McWeeney, Paul Denis (1909–83), sportsman and sports journalist, was born 26 September 1909 in Dublin, youngest child among five sons and two daughters of Edmund Joseph McWeeney (qv) of Dublin, professor of pathology and bacteriology/microbiology at the RUI, and Emilie McWeeney (née Brazil) originally of Kingstown (Dún Laoghaire), Co. Dublin. He was educated at Mount St Benedict School in Gorey, Co. Wexford, and Catholic University School, Leeson St., Dublin. As he was the youngest in a large and active family, it is no surprise that he became involved in a wide variety of sports from a young age; Mitchel Cogley (d. 1991), later sports editor of the Irish Independent, and a neighbour of the family, remembers the McWeeneys playing ‘a particularly rough form of hockey’ on the grass behind Newman House on St Stephen's Green (Ir. Independent, 14 Nov. 1958). The family's interest in sport was such that an Irish table-tennis association was formed in their house in the 1920s and Paul McWeeney was the first national table-tennis champion at the age of fourteen, holding the title for six years. In a busy and eclectic sporting career McWeeney played rugby at club level and hockey for Monkstown and Three Rock Rovers, as well as interprovincial hockey for Leinster. He also played tennis for the Fitzwilliam club and for Leinster. He was a particularly gifted squash racquets player, being credited as one of the pioneers of the game in Dublin; he won the national title in 1941 and 1942, and was runner-up in 1947. He won nine caps for Ireland at squash in the period 1937–50, and played on the first Irish international side against Scotland in 1937. McWeeney was also a single-figure handicap golfer, and a member of the Grange and Royal Dublin golf clubs.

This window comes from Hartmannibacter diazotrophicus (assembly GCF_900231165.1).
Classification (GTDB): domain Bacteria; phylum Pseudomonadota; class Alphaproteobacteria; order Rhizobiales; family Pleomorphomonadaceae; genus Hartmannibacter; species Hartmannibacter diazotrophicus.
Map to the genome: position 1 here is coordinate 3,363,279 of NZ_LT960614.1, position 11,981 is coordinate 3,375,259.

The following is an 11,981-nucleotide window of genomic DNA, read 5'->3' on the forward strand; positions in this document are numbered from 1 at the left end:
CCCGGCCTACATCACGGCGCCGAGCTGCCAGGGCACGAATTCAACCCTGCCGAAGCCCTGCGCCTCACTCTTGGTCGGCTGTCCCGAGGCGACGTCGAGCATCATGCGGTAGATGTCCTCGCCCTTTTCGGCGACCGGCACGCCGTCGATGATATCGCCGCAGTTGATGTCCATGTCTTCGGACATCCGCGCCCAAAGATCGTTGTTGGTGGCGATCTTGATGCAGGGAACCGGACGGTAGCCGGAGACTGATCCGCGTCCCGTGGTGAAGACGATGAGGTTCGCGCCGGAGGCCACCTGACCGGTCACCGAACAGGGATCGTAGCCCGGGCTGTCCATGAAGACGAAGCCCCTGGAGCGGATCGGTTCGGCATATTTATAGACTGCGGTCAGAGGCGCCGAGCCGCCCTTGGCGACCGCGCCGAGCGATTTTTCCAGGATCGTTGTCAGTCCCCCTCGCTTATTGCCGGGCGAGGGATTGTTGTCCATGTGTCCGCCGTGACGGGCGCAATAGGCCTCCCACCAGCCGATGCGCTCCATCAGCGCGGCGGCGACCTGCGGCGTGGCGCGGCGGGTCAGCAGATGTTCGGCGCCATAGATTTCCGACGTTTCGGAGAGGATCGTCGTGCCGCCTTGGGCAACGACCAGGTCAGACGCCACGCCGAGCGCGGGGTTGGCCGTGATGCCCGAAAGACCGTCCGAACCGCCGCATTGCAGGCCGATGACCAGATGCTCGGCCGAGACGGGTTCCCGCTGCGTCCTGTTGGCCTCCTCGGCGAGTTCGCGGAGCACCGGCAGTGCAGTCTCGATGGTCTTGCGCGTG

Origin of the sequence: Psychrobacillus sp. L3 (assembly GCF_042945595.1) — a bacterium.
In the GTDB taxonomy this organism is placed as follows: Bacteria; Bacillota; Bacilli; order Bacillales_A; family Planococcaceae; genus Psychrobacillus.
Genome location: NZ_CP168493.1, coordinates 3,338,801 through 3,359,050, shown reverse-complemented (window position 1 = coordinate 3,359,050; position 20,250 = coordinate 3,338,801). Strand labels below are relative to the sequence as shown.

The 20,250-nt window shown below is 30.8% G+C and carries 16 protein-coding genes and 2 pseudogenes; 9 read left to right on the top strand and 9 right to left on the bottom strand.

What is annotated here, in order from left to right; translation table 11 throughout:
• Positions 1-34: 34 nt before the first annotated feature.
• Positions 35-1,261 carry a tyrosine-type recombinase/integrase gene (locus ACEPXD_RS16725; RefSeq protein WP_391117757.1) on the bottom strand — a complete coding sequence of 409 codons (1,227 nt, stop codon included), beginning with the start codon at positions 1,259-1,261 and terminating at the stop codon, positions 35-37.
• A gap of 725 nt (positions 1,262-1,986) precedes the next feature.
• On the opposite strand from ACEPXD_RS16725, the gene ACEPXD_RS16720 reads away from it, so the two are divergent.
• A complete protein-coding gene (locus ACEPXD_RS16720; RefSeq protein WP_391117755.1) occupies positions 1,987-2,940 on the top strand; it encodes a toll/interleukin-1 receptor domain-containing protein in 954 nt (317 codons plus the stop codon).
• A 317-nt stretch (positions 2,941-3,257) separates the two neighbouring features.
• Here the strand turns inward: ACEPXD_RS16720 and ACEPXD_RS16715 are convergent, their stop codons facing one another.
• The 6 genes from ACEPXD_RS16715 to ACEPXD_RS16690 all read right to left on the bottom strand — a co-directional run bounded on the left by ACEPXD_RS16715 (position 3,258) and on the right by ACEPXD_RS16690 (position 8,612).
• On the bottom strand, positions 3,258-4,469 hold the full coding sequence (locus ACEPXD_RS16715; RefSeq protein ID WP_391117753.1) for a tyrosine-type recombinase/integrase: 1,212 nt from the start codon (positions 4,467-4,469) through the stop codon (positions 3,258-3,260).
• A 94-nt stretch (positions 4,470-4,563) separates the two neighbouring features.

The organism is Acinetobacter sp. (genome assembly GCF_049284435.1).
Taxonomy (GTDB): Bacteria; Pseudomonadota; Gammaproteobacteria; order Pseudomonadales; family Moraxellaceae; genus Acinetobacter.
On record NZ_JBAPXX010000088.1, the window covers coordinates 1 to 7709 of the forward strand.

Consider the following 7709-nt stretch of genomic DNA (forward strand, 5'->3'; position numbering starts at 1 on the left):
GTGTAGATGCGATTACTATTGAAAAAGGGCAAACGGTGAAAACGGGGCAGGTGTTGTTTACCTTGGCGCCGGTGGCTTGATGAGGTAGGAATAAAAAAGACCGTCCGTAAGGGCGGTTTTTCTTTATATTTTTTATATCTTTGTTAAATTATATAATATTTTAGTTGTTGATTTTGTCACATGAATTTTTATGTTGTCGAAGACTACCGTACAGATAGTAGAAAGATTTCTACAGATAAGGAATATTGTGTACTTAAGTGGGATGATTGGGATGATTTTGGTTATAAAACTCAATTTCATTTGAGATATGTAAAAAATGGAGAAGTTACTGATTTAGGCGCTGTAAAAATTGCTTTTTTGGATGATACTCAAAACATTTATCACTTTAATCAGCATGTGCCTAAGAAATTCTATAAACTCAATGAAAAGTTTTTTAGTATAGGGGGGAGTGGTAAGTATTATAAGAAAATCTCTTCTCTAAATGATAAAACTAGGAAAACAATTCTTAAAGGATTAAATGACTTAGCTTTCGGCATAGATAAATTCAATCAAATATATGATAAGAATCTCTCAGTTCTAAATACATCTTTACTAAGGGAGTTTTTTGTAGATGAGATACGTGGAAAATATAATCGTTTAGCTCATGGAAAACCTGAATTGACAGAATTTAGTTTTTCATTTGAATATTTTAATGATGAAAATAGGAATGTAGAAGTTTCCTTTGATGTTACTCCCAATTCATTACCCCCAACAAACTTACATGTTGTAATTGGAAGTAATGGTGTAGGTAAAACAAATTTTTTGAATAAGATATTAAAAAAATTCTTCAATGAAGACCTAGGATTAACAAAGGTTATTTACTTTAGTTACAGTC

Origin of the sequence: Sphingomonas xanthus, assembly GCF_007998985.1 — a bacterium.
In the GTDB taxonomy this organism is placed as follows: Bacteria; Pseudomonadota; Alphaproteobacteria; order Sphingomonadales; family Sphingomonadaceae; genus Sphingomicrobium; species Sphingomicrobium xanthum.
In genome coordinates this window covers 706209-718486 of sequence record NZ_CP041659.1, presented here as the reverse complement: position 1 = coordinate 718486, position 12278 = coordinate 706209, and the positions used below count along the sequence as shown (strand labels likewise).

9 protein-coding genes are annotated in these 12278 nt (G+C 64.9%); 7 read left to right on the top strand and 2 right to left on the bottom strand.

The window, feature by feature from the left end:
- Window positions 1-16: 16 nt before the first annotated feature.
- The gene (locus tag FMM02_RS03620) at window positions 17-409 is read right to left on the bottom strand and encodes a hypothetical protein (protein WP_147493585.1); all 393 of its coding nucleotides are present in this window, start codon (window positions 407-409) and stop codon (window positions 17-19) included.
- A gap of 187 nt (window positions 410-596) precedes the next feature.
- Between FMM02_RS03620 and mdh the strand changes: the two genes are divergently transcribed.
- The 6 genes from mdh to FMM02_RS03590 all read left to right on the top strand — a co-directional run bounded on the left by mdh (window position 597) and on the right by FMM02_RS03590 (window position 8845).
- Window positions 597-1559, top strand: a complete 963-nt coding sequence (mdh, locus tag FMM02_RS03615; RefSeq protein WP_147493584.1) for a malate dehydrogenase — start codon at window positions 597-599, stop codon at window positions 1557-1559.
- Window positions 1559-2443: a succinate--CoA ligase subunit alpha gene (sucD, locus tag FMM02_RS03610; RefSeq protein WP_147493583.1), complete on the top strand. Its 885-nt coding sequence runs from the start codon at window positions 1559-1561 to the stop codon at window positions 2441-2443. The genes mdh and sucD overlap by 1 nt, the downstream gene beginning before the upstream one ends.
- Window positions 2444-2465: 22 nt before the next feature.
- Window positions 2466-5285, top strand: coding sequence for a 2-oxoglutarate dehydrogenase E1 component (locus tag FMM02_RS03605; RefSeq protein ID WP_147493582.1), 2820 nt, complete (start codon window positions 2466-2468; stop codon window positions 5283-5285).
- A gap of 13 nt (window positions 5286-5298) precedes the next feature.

Despite his own impressive sporting achievements, it is as one of Ireland's finest sports journalists that he is primarily remembered, particularly for his rugby and golf writing. McWeeney also had a keen interest in and reported widely on tennis, boxing, hockey, and squash. He began his journalistic career in 1929, when he did some freelance sub-editing and reporting for the Irish Independent. He moved as a sports reporter to the Irish Times in January 1931, and in 1943 he became sports editor of the paper, a position he held for over three decades. Despite his position as sports editor he spent most of his time out of the office and ‘in the field’, travelling to Europe, Asia, and the US covering major sporting events. He also covered two Olympic games: Rome (1960) and Mexico City (1968). Shortly before his retirement in 1974 he was presented with the medal of the Association Internationale de la Presse for his distinguished contributions to sports journalism. He never really retired from journalism, continuing to contribute to the Irish Times, and was Dublin correspondent for both the London Times and the Guardian. In his later years he was rugby correspondent of the Sunday World.
McWeeney was considered by his colleagues to be a thoroughly professional journalist with a deep knowledge and appreciation of sport and sportspeople. His articles were always carefully put together and were composed in longhand in a sparse, elegant prose, with what his colleague Seamus Kelly (1912–79) described as ‘something approaching lyricism’ (Ir. Times, 28 Mar. 1983). As sports editor of the Irish Times he skilfully defended his department from potential budget cutbacks by always suggesting cuts in the coverage of sports in which he knew influential members of the paper's board had a particular interest, and he insisted on adequate coverage of minority sports. He was also not afraid to spend the paper's money: early on in his career at the Irish Times he persuaded the then editor R. M. Smyllie (qv) to send him to Switzerland to cover the final of the Davis Cup tennis competition, and ran up such an expenses bill that he was not sent abroad again until 1950. Despite, or perhaps because of this, he always maintained that he needed generous expenses if he was to represent the paper properly at sports events at home or abroad.
Urbane and dapper in appearance, he was a lover of good food and drink and was a great conversationalist with a fine sense of humour. He had a broad range of interests outside sport, particularly in classical music, and was an accomplished and skilful card player. He married (1944) Eithne Maddock; they had two daughters and one son. After a long illness he died 26 March 1983 at his home at Enniskerry, Co. Wicklow, and is buried in nearby Kilmacanogue cemetery.